In the New Year, I will most certainly be looking to add two or three more Enslaved albums to my collection, possibly more.

 E by ENSLAVED album cover Studio Album, 2017
4.01 | 64 ratings

Enslaved Tech/Extreme Prog Metal

Review by UMUR
Special Collaborator Honorary Collaborator

4 stars "E" is the 14th full-length studio album by Norwegian progressive black metal act Enslaved. The album was released through Nuclear Blast Records in October 2017. It´s the successor to "In Times" from 2015 and there´s been one lineup change since the predecessor as keyboard player/(clean) vocalist Herbrand Larsen has left Enslaved and has been replaced by Håkon Vinje. It´s actually the first lineup change since "Isa (2004)" so Enslaved have enjoyed quite a few years and album releases with a steady lineup.

Stylistically the material on "E" continue the progressive black metal sound that Enslaved have played and developed upon over now many years and albums, but it particularly has many similarities to RIITIIR (2012) and "In Times (2015)", which is of course only natural, as they are the two direct predecessors to this release. So the progressive elements of the band´s sound are dominant, while their black metal side is more subdued in the soundscape. The change on the clean vocal spot doesn´t make a major impact as Vinje doesn´t have a voice that is much different from Larsen´s ditto (they both have pretty regular non distinct sounding voices and vocal styles), and the vocal melodies haven´t changed much either. Grutle Kjellson predominantly uses his raspy black metal vocal style but occassionaly uses a more death metal type growling vocal style, so the vocal department of the album is fairly diverse.

The instrumental part of the music can be described as varied too. Heavy riffs, mellow atmospheric sections, guitars harmonies, skillfully played guitar solos, a solid rhythm section, which mostly keeps a mid-paced tempo, but occasionally speeds things up, and an omnipresence of keyboards. Predominantly organ and mellotron/string sounds. The material are generally well written and quite intriguing with great dynamic between mellow sections and louder more heavy sections. The album features an epic atmosphere and Enslaved cleverly navigate the listener through both dark and lighter emotions. The album features 6 tracks and a full playing time of 49:45 minutes, but it´s recommedable to seek out the limited edition version which features the two bonus tracks "Djupet" and "What Else Is There?". The latter is a cover of fellow countrymen Röyksopp and it´s interesting to hear how well Enslaved handle what is originally an electronic oriented pop song. "Djupet" is a great quality track too.

The musicianship is as always on a high level and Enslaved have clearly reached a point in their career where they are very confident in their performances. "E" features a clearly defined and powerful sounding production. Where the two predecessors featured relatively similar sounding production jobs, "E" features a more "dry" and clear sounding production. It´s a well sounding album but a slightly more organic sounding production would probably have suited the material a little better.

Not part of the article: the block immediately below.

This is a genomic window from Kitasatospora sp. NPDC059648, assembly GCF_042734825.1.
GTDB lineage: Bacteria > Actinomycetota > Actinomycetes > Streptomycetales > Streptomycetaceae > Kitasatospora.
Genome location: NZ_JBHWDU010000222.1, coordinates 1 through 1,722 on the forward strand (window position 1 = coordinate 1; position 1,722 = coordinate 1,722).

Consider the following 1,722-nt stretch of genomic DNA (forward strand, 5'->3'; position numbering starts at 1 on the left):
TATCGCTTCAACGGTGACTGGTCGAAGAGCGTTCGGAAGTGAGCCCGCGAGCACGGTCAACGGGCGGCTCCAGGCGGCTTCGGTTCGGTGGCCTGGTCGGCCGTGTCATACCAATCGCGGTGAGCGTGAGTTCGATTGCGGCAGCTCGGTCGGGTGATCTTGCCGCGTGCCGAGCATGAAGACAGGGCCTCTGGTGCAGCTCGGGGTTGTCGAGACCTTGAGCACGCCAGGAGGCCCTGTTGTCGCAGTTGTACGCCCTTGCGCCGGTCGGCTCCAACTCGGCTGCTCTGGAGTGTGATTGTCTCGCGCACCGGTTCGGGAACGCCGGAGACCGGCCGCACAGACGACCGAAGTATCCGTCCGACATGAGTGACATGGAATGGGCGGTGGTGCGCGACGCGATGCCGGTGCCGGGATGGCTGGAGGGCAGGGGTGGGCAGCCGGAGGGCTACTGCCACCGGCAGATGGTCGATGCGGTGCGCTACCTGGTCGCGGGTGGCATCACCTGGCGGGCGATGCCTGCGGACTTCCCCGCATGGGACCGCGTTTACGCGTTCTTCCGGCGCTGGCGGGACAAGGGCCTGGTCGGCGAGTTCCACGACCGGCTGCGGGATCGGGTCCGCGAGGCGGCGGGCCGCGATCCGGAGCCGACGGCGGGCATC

Upon conclusion "E" is another high quality release by Enslaved, which as such isn´t surprising given the many, many high quality releases in the band´s discography, but to my ears it´s a slight step down from the last couple of releases. Probably mostly because I don´t hear much development (the saxophone on "Hiindsiight" is a nice progressive element though) or that many standout tracks on the album (I´d mention the two tracks "Storm Son" and "Hiindsiight", which bookend the album, as some of the highlights), but on the other hand it´s a consistent album both when it comes to quality and style. A 4 star (80%) rating is deserved.

(Originally posted on Metal Music Archives:

 E by ENSLAVED album cover Studio Album, 2017
4.01 | 64 ratings

Enslaved Tech/Extreme Prog Metal

Review by Warthur
Prog Reviewer

5 stars Enslaved's latest release is E, as in "E bah gum, in't this one a beauty?" Once again it's sure to confound genre classification nerds (is this progressive black metal or blackened progressive metal), since like much recent Enslaved material it sits right on the dividing line, but what's particularly impressive is how Enslaved have been able to heighten both sides of that equation whilst still retaining the balance.

The prog is more progressive, the blackened parts are dark as a moonless night, and the dabblings in folk have lured Einar Kvitrafn of Wardruna out of the depths of the Dark Folk Forest to come and make little contributions here and there. In short, it's exactly the sort of frothing, Viking-themed genre cocktail that we've come to expect from Enslaved, but the taste is stronger and richer and more delicious than it's been for a while - and that's a high bar to hit considering their usual excellent standards.

 In Times by ENSLAVED album cover Studio Album, 2015
3.80 | 76 ratings

In Times
Enslaved Tech/Extreme Prog Metal

Review by Warthur
Prog Reviewer

4 stars Ah, Enslaved. Are they purveyors of progressive black metal, or blackened progressive metal? They've wavered back and forth across that line over the years, but In Times to my ears sounds like it's sat on the progressive metal side of that line, largely consolidating the embellishments and improvements they'd made to their sound on albums like RIITIIR. The more aggressive and recognisably black metal-oriented compositions tend to be front-loaded to the start of the album, so as the runtime progresses you get less snarly blast beats and more progressive shoegaze-y sort of stuff.